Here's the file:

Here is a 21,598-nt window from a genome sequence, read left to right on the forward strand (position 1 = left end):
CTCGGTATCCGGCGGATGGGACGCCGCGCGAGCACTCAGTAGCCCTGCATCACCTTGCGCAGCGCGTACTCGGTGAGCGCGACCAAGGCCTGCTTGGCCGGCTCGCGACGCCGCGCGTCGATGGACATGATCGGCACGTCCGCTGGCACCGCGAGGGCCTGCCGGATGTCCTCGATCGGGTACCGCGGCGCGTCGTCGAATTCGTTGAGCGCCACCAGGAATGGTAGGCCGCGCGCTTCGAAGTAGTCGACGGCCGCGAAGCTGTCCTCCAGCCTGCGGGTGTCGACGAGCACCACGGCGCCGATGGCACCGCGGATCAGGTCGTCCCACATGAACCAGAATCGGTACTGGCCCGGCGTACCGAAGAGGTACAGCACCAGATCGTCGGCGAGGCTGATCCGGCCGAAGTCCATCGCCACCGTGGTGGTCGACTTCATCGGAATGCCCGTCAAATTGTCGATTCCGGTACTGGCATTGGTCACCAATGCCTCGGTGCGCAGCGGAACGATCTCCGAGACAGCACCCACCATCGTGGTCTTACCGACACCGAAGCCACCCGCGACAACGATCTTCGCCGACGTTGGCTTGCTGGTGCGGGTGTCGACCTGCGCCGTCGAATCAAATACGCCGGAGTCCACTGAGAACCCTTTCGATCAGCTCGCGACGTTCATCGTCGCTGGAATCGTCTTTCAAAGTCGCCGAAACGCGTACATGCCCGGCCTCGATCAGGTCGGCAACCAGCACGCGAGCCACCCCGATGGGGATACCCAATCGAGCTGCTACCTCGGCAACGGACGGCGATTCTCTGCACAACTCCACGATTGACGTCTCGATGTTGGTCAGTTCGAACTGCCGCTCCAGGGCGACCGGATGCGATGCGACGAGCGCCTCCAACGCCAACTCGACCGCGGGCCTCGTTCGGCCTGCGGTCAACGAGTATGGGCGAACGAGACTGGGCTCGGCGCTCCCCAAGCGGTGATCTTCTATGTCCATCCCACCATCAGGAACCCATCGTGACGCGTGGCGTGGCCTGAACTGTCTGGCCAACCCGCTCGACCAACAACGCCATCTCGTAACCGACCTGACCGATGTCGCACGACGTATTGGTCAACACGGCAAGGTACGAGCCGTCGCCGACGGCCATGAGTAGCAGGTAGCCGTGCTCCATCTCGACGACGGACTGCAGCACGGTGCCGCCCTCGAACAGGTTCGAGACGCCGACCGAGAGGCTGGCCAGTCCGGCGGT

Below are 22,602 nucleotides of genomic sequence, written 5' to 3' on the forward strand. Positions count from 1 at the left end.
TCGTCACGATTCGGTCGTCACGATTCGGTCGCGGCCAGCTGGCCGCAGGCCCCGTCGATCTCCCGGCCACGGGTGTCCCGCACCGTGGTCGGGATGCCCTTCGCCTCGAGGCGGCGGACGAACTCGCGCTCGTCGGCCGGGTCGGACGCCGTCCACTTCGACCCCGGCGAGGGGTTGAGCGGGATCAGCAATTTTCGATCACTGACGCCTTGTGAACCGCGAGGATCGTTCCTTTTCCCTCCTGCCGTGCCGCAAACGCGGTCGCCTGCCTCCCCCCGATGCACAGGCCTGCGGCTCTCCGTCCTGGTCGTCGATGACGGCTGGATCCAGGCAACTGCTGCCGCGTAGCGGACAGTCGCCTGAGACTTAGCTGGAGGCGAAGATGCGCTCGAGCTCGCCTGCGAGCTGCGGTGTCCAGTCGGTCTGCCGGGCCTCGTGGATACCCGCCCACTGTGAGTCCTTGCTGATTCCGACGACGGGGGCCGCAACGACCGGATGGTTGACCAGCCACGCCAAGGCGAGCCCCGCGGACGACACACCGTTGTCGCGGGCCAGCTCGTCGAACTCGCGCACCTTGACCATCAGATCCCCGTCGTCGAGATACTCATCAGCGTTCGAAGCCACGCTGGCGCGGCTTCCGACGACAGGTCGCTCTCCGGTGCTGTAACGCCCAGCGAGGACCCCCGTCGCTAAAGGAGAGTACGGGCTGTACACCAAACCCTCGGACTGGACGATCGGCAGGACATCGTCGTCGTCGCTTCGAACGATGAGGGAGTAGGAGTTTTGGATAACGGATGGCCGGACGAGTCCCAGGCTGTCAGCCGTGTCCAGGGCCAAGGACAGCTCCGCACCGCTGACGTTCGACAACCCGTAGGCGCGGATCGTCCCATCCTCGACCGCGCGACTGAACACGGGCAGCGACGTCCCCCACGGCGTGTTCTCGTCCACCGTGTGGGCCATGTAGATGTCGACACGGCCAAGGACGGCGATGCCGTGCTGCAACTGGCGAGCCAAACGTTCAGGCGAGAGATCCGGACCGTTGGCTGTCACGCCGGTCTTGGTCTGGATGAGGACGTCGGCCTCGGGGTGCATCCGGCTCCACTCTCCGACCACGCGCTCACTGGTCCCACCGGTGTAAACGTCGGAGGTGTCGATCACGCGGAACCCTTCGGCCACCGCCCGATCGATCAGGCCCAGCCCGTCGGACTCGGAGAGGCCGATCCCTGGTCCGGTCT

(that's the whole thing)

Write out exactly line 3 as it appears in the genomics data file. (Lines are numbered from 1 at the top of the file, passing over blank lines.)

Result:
Below are 22,602 nucleotides of genomic sequence, written 5' to 3' on the forward strand. Positions count from 1 at the left end.